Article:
10. We write the books we want to read. We care about the books we publish and write things that appeal to us. If we like it and want to read it, chances are our readers will too!

If you’re not setting standards and sticking to them, you’re letting yourself down.

 

 

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Prepared or Not Prepared (that is the question)

September 2,2020-I was at the nail salon the other day getting my manicurist, Brian, to work his magic on my tattered, overused nails. Thanks to my profession, it’s hard to keep my fingernails long and beautiful, thank you keyboard, but I do what I can to make them look nice yet functional.

So, I’m sitting there and Brian and I are chatting when I overhear a conversation at the table next to me; two women strike up a conversation and the one asks the other for a business card. The woman rummages through her purse and comes up empty-no business card to give to a prospective client, how terrible and what a wasted opportunity. She turns back to the woman and says with a flush of embarrassment, “Sorry, I don’t have any with me.”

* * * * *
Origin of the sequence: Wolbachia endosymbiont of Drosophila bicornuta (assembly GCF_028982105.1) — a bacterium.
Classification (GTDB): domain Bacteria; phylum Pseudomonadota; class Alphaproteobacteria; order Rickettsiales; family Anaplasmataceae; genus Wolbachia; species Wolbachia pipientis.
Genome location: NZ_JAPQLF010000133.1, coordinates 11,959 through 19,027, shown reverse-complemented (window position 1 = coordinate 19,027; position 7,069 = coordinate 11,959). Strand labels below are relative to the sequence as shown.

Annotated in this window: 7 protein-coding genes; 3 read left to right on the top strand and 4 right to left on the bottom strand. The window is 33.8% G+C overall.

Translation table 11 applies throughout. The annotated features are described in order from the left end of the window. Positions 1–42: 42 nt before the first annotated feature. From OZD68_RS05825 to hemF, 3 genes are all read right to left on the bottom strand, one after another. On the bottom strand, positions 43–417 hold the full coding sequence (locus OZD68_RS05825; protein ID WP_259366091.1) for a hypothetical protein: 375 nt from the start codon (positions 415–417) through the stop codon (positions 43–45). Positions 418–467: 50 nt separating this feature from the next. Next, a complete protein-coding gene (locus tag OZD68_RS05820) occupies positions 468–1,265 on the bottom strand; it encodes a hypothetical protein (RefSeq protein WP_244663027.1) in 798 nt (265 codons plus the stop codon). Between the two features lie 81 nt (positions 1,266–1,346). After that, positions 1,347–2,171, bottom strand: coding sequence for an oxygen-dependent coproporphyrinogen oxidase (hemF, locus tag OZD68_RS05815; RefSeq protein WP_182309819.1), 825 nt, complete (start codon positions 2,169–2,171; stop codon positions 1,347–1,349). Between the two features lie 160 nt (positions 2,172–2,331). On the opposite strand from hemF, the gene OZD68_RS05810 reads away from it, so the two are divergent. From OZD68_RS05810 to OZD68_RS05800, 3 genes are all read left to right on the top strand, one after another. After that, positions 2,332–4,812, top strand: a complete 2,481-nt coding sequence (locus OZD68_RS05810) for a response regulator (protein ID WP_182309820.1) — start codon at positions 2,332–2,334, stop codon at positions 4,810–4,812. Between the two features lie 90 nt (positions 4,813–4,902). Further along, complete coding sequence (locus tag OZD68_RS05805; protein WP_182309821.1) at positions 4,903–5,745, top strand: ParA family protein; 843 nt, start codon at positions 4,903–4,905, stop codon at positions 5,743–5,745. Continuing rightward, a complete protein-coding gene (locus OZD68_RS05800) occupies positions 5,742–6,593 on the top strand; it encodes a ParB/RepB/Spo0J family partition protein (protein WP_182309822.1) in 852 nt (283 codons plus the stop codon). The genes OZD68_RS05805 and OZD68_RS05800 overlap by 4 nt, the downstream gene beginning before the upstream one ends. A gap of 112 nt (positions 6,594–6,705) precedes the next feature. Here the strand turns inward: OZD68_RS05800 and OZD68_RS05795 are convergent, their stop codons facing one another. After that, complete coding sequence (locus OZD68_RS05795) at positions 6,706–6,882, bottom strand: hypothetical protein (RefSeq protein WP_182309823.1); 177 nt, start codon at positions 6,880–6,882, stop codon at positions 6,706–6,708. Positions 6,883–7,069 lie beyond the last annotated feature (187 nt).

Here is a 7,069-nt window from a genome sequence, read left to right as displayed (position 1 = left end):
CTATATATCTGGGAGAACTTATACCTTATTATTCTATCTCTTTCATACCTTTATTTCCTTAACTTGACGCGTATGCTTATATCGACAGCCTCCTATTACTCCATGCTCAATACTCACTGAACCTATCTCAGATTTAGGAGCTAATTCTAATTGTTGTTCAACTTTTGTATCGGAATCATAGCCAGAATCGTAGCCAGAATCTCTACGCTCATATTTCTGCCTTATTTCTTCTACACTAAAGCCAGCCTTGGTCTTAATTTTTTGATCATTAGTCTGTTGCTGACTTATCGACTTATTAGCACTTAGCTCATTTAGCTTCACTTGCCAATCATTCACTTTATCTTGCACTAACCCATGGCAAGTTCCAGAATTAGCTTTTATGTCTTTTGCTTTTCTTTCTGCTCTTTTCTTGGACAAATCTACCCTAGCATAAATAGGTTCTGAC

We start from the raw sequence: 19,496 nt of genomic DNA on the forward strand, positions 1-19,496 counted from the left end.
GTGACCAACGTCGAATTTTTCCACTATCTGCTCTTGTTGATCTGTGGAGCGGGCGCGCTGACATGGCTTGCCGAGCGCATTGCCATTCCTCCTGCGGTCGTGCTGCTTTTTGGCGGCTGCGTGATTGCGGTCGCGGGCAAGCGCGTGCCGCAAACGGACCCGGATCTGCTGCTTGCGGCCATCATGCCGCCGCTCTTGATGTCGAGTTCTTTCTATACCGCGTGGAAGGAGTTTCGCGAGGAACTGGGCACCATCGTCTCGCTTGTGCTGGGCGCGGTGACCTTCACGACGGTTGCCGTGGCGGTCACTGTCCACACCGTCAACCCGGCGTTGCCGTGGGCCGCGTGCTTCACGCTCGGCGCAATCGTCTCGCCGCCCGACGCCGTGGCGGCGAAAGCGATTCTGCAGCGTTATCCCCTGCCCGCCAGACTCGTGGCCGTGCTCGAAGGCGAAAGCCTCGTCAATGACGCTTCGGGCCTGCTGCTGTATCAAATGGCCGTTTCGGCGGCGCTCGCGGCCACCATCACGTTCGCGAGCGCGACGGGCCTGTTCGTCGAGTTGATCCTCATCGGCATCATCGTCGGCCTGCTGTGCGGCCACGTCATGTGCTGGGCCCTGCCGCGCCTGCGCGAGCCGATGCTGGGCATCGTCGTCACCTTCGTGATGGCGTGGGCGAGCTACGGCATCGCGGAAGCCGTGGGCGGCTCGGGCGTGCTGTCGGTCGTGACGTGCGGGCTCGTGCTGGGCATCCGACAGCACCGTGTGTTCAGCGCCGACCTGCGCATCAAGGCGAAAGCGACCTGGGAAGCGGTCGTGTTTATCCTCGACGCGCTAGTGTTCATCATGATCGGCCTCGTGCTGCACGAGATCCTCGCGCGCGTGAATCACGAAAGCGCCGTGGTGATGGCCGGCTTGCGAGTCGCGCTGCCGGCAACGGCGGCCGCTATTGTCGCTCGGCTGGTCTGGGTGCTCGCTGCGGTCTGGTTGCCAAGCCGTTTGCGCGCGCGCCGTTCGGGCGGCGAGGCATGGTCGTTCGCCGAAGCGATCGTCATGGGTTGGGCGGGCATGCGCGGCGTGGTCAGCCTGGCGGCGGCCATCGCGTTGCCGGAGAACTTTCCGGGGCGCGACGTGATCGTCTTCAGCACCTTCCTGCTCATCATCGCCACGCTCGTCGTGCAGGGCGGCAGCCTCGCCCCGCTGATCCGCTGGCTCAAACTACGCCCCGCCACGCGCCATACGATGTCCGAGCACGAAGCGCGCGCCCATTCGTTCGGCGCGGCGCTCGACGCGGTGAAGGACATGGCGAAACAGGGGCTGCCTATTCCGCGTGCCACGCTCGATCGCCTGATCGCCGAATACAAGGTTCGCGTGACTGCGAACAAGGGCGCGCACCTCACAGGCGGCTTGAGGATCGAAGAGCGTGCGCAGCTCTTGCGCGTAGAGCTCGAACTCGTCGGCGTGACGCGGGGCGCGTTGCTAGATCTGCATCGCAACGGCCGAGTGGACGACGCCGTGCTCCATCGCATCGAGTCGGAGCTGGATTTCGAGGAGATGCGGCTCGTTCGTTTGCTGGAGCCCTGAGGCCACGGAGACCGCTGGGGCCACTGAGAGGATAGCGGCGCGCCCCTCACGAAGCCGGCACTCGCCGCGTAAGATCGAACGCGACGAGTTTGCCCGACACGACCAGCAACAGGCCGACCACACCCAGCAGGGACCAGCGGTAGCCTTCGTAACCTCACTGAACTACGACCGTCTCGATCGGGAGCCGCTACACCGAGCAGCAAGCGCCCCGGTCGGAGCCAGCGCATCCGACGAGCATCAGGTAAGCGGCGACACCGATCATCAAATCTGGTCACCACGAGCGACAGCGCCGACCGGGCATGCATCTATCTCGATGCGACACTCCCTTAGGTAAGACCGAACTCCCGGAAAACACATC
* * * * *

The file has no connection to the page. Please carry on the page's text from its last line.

Don’t let this happen to you! Be prepared to do business!

Here’s what’s in my bag/truck that I never leave the house without and you shouldn’t either as a writer!

1) Business Cards-This is the easiest way to make an impression and the simplest thing to hand out. Invest in a high quality business card made of premium material. There’s no quicker way to squash a potential deal than to have a crappy business card. The worst offenders are the print at home kind because they never look professional. Be sure to include your name, phone number, website and email on your card as well as your company name.

2) Brochures-These are great when you want to show off your available services or product collection. Get a high quality brochure made from a professional printer and stick with a glossy finish for maximum punch. You can showcase your book titles beautifully with this approach.